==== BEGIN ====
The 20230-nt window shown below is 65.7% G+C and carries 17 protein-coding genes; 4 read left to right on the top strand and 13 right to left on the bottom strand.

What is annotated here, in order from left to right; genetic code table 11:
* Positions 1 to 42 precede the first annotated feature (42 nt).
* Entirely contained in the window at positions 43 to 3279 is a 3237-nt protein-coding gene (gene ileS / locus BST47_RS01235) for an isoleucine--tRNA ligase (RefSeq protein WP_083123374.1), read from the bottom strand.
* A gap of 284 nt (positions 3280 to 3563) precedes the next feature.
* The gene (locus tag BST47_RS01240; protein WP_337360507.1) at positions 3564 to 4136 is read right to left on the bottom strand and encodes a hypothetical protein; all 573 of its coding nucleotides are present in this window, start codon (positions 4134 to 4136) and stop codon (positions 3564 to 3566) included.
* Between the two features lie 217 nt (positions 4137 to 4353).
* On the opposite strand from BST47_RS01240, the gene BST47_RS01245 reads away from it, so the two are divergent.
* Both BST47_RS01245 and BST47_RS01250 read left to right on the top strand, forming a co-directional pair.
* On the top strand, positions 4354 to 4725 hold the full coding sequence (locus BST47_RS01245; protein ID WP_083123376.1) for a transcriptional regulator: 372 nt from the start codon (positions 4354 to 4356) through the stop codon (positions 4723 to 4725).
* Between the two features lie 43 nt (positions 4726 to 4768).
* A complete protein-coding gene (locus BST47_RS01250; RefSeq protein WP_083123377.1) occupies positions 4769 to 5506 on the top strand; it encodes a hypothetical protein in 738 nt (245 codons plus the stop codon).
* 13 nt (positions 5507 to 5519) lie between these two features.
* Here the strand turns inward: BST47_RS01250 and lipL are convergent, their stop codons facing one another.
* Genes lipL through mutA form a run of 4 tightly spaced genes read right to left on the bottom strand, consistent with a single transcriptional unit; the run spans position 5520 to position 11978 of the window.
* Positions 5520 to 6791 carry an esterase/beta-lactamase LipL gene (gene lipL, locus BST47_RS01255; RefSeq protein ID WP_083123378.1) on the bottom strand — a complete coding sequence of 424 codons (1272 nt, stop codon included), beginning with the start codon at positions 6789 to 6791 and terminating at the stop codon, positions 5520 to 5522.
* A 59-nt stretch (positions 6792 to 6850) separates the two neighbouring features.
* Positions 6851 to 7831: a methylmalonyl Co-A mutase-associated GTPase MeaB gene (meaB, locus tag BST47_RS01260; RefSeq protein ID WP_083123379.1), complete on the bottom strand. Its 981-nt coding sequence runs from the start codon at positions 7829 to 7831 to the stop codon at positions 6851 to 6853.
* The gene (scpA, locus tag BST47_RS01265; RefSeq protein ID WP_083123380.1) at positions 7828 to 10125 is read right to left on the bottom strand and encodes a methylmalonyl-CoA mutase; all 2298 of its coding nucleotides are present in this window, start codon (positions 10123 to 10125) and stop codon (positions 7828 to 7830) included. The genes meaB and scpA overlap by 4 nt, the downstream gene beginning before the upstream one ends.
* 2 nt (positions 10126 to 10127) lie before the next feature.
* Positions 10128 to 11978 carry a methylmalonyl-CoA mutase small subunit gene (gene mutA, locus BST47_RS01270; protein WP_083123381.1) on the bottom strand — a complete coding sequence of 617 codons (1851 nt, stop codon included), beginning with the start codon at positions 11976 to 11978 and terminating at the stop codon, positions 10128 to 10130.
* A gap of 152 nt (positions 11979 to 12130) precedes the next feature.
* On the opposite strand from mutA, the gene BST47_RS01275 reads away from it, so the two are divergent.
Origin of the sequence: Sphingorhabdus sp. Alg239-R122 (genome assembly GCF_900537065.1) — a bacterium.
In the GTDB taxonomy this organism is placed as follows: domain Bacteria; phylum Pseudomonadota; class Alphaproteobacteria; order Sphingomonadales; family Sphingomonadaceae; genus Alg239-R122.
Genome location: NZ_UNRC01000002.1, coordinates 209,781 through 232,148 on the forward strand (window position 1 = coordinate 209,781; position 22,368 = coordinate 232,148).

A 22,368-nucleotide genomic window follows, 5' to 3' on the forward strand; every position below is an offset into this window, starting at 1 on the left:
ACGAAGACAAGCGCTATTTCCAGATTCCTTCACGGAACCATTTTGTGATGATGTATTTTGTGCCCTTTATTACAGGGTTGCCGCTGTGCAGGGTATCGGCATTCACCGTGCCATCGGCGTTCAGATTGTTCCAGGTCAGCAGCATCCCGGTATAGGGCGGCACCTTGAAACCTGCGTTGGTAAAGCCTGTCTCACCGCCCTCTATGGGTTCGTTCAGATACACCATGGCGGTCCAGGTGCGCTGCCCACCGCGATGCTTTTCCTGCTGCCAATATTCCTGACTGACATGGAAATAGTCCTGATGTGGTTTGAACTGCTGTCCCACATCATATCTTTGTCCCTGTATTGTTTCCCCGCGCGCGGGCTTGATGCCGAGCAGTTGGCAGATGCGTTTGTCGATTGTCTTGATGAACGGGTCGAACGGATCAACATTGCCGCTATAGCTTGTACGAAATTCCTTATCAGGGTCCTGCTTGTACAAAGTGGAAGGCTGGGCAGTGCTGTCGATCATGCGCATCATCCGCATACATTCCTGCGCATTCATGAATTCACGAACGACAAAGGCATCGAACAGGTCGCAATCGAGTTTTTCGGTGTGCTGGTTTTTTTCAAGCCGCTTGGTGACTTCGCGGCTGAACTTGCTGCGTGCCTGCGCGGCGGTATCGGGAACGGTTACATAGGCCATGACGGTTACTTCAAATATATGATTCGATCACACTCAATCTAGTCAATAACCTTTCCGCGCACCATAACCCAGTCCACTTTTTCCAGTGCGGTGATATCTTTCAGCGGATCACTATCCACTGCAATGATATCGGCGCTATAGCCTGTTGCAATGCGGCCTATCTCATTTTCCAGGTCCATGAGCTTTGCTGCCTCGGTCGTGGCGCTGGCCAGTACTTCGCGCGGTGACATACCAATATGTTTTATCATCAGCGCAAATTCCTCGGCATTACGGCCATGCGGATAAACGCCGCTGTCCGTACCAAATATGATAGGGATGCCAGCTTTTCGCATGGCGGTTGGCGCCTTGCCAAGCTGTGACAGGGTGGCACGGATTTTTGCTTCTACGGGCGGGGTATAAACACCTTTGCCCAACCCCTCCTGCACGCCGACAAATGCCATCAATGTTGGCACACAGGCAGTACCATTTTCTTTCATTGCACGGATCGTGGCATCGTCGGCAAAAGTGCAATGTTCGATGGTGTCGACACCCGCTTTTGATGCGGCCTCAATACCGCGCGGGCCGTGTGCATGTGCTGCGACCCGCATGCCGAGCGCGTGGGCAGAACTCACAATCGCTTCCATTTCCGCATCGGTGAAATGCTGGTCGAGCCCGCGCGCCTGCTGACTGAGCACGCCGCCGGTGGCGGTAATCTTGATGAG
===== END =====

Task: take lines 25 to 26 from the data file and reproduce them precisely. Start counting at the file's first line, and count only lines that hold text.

In the GTDB taxonomy this organism is placed as follows: domain Bacteria; phylum Pseudomonadota; class Alphaproteobacteria; order Sphingomonadales; family Sphingomonadaceae; genus Alg239-R122.
Genome location: NZ_UNRC01000002.1, coordinates 209,781 through 232,148 on the forward strand (window position 1 = coordinate 209,781; position 22,368 = coordinate 232,148).